Women and Government Show Strong Leadership in Malawi IRS Campaign

Oct 2018
A door of a household that has been registered for the mass net distribution, the national census, and the IRS campaign.

October is a busy month in Malawi. The national census is wrapping up, voters are registering for the 2019 national elections, insecticide-treated mosquito nets (ITNs) are being distributed via a mass campaign and indoor residual spraying (IRS) is underway in Nkhotakota District. The doors of houses in the district are covered with chalk marks indicating household registration for these activities.

The U.S. President’s Malaria Initiative (PMI) previously supported IRS in Malawi but ceased spraying six years ago for a number of reasons, including pyrethroid resistance and the lack of an affordable, long-lasting effective insecticide. Now, PMI/Malawi is able to procure Actellic 300CS, a longer-lasting insecticide at a lower price thanks to the UNITAID-funded Next Generation Indoor Residual Spraying Project (NGenIRS).

The government of Malawi and residents are glad that PMI has resumed its support. As National Malaria Control Program Deputy Manager Shadreck Mulenga notes, “We are very excited now that PMI has finally resumed its support for implementation of IRS in the district. We strongly believe that with this kind of partnerships we should be able to control and eventually eliminate malaria in the country.

Nkhotakota District is in the Central Region of Malawi, on the west coast of Lake Malawi, with a population of more than 400,000 people. Malaria is the leading cause of morbidity and mortality in Nkhotakota, and the proportion of malaria cases of all outpatient department visits has increased significantly in the past four years. According to District Health Information System 2 (DHIS2) data, the prevalence increased from 32 percent in 2014–2015, to 48.5 percent in 2015–2016, to 51.7 percent in 2016–2017.

While PMI and other partners are supporting a number of strategies to fight malaria, including provision of ITNs, case management, and intermittent preventive treatment of pregnant women, it has become evident that an additional tool is needed to reduce the malaria burden. Thus, PMI is supporting an IRS campaign that aims to cover 118,000 eligible structures, protecting an estimated 480,362 people.

A warehouse in Malawi, with a banner announcing the IRS spray campaign.

The government of Malawi has been advocating for IRS for years, and during this spray campaign, the National Malaria Control Program (NMCP) and district health teams are proving to be eager and active partners in implementation. They’ve participated in trainings on coordination, implementation, and supervision of IRS activities and served as master trainers on spray technique. The NMCP is also working with the environmental affairs department to ensure environmental compliance through inspections before, during and after spraying. Health surveillance assistants and other cadres are performing information, education and communication, sensitization, and mobilization activities to raise awareness and encourage acceptance of IRS.

A team leader and one of the spray operators she manages.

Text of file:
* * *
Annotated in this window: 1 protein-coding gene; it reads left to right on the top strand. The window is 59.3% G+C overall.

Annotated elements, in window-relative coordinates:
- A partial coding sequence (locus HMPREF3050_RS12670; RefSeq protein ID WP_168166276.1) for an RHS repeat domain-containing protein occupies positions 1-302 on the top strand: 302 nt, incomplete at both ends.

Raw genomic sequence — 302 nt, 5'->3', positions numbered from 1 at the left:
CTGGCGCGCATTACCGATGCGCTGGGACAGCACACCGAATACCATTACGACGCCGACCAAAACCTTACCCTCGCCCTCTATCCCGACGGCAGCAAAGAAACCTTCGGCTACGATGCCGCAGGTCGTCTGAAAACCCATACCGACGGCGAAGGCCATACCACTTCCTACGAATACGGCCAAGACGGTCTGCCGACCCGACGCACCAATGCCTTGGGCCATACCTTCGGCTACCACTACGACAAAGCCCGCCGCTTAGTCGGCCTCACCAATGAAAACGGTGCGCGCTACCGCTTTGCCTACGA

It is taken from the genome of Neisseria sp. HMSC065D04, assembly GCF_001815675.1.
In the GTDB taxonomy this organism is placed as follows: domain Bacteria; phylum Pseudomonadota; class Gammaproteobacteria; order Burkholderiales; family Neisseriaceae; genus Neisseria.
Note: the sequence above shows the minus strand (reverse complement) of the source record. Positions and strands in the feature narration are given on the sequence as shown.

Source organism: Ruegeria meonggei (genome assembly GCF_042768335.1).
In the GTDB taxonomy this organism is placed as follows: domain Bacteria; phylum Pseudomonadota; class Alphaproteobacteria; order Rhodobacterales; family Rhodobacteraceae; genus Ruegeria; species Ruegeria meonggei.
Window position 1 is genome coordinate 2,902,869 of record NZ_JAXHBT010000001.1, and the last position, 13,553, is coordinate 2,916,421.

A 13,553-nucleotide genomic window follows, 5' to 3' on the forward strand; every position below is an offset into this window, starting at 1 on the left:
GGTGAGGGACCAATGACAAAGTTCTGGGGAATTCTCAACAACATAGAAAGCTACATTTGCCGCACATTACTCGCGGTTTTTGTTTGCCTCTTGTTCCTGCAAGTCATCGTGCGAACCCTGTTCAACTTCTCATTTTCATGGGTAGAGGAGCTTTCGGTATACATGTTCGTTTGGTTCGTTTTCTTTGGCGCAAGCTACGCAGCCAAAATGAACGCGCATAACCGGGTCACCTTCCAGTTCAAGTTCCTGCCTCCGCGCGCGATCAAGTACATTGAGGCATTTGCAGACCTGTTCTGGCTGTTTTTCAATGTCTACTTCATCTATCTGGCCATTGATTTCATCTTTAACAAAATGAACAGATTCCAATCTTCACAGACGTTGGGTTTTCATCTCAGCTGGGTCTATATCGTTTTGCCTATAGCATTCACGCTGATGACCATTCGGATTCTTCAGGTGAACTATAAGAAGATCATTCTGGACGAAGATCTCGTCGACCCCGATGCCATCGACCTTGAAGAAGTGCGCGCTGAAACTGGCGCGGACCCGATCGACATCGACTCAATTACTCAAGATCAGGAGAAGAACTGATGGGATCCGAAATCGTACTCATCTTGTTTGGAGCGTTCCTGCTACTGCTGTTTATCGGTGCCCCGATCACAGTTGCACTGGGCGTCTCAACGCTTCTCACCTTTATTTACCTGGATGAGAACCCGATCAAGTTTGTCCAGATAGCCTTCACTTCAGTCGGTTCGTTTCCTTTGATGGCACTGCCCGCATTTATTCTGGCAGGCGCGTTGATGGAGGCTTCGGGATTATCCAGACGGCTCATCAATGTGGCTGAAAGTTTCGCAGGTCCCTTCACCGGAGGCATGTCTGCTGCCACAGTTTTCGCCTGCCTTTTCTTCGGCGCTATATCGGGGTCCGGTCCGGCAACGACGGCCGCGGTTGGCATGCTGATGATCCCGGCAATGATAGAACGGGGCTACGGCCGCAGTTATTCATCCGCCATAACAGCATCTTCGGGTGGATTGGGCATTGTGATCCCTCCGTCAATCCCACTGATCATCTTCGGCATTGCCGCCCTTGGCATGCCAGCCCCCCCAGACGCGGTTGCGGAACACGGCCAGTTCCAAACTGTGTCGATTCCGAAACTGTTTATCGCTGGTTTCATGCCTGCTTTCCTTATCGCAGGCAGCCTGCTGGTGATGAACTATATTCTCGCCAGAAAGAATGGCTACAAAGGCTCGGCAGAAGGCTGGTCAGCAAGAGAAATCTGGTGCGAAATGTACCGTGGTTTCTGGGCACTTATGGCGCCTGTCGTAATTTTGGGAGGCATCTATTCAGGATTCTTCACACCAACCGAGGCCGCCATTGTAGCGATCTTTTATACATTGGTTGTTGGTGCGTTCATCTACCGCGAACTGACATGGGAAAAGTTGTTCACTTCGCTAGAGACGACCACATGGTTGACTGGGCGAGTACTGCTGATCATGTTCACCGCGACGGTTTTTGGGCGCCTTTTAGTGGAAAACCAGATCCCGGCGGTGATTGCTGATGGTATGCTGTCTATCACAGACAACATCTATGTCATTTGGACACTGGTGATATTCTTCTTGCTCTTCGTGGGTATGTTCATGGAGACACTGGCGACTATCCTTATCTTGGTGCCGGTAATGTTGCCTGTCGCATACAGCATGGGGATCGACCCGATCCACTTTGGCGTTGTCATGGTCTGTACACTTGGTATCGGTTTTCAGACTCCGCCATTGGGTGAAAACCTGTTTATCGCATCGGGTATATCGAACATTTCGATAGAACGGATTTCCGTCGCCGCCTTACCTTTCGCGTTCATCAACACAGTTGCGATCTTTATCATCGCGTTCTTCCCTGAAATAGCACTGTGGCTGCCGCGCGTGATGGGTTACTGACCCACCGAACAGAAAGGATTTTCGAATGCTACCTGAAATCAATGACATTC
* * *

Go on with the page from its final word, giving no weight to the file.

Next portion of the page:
A female team leader and one of the female spray operators she manages.
Supervisor Lydia Tembo, holds a daily spray operator form, which records the names and composition of households and number of structures and rooms sprayed.
Supervisor Lydia Tembo, holds a daily spray operator form, which records the names and composition of households and number of structures and rooms sprayed.

Another distinguishing feature of the campaign has been the strong participation of women. This year— thanks to deliberate efforts to integrate gender equality and female empowerment into IRS planning and implementation, as well as changing gender norms in Malawi—women make up approximately 40 percent of personnel hired for the campaign and are serving as supervisors, team leaders, M&E specialists, spray operators and washers.

I’m proud of my job,” said Tembo. “Not only am I helping to protect people in this area from malaria, but I am able to work and earn money.

Lydia Tembo, age 21, is one of the supervisors. She greatly appreciates the work and enjoys leading her team. With her respectful yet determined demeanor, she is able to help convince homeowners to remove all their belongings from their houses prior to spraying (some people are reluctant to do so). She also carefully reviews reporting cards with the spray operators after they have finished spraying to ensure that the forms are accurate.

The current campaign is scheduled to run until early November. PMI has conducted cone bioassay tests to ensure quality of spraying (i.e., that the insecticide is being applied evenly and completely to the walls in the proper dosage), and will continue to conduct monthly bioassay tests in a sampling of houses to measure how long the insecticide is lasting on the walls of houses in Malawi. The intent is that residual effectiveness will continue to protect residents throughout the peak transmission season.

PMI and the NMCP will monitor the DHIS2 data and expect to see the number of malaria cases in Nkhotakota decline as a result of this important life-saving intervention.

Annual Report

13th Annual Report to Congress
Read the PMI Thirteenth Annual Report [PDF, 11MB]


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